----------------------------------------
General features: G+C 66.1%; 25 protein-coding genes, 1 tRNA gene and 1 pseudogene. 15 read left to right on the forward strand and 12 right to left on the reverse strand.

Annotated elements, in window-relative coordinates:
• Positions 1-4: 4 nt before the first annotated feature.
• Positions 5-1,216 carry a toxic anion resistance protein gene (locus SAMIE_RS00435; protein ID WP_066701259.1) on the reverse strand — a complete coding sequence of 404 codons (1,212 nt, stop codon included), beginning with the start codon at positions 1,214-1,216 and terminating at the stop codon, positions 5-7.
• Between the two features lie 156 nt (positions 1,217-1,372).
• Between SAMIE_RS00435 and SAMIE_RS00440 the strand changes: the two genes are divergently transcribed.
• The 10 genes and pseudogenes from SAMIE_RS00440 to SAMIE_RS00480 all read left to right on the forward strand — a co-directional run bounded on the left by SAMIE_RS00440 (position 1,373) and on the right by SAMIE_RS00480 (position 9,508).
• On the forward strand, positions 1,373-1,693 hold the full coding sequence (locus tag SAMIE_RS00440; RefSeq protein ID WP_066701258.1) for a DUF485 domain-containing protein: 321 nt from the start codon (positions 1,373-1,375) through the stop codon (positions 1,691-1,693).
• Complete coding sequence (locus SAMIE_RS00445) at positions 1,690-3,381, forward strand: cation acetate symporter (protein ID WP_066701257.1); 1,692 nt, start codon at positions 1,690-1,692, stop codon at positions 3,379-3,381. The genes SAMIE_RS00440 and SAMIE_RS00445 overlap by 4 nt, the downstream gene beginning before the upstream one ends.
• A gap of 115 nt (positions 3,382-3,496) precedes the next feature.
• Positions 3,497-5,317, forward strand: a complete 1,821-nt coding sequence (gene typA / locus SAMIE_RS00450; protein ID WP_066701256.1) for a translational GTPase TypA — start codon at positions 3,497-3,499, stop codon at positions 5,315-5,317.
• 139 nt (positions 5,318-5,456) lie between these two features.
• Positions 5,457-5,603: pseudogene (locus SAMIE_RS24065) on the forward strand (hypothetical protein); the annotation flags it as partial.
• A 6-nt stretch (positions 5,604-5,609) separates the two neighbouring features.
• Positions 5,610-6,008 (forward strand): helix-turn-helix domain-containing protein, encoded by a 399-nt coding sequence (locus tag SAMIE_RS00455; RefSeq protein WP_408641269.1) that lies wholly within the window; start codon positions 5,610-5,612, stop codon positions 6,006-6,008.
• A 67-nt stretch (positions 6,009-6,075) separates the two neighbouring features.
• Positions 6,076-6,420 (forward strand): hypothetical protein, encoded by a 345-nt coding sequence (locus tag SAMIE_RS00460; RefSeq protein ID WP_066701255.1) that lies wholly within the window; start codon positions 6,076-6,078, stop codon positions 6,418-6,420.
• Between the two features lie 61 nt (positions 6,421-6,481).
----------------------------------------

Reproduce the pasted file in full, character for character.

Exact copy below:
General features: G+C 66.1%; 25 protein-coding genes, 1 tRNA gene and 1 pseudogene. 15 read left to right on the forward strand and 12 right to left on the reverse strand.

Annotated elements, in window-relative coordinates:
• Positions 1-4: 4 nt before the first annotated feature.
• Positions 5-1,216 carry a toxic anion resistance protein gene (locus SAMIE_RS00435; protein ID WP_066701259.1) on the reverse strand — a complete coding sequence of 404 codons (1,212 nt, stop codon included), beginning with the start codon at positions 1,214-1,216 and terminating at the stop codon, positions 5-7.
• Between the two features lie 156 nt (positions 1,217-1,372).
• Between SAMIE_RS00435 and SAMIE_RS00440 the strand changes: the two genes are divergently transcribed.
• The 10 genes and pseudogenes from SAMIE_RS00440 to SAMIE_RS00480 all read left to right on the forward strand — a co-directional run bounded on the left by SAMIE_RS00440 (position 1,373) and on the right by SAMIE_RS00480 (position 9,508).
• On the forward strand, positions 1,373-1,693 hold the full coding sequence (locus tag SAMIE_RS00440; RefSeq protein ID WP_066701258.1) for a DUF485 domain-containing protein: 321 nt from the start codon (positions 1,373-1,375) through the stop codon (positions 1,691-1,693).
• Complete coding sequence (locus SAMIE_RS00445) at positions 1,690-3,381, forward strand: cation acetate symporter (protein ID WP_066701257.1); 1,692 nt, start codon at positions 1,690-1,692, stop codon at positions 3,379-3,381. The genes SAMIE_RS00440 and SAMIE_RS00445 overlap by 4 nt, the downstream gene beginning before the upstream one ends.
• A gap of 115 nt (positions 3,382-3,496) precedes the next feature.
• Positions 3,497-5,317, forward strand: a complete 1,821-nt coding sequence (gene typA / locus SAMIE_RS00450; protein ID WP_066701256.1) for a translational GTPase TypA — start codon at positions 3,497-3,499, stop codon at positions 5,315-5,317.
• 139 nt (positions 5,318-5,456) lie between these two features.
• Positions 5,457-5,603: pseudogene (locus SAMIE_RS24065) on the forward strand (hypothetical protein); the annotation flags it as partial.
• A 6-nt stretch (positions 5,604-5,609) separates the two neighbouring features.
• Positions 5,610-6,008 (forward strand): helix-turn-helix domain-containing protein, encoded by a 399-nt coding sequence (locus tag SAMIE_RS00455; RefSeq protein WP_408641269.1) that lies wholly within the window; start codon positions 5,610-5,612, stop codon positions 6,006-6,008.
• A 67-nt stretch (positions 6,009-6,075) separates the two neighbouring features.
• Positions 6,076-6,420 (forward strand): hypothetical protein, encoded by a 345-nt coding sequence (locus tag SAMIE_RS00460; RefSeq protein ID WP_066701255.1) that lies wholly within the window; start codon positions 6,076-6,078, stop codon positions 6,418-6,420.
• Between the two features lie 61 nt (positions 6,421-6,481).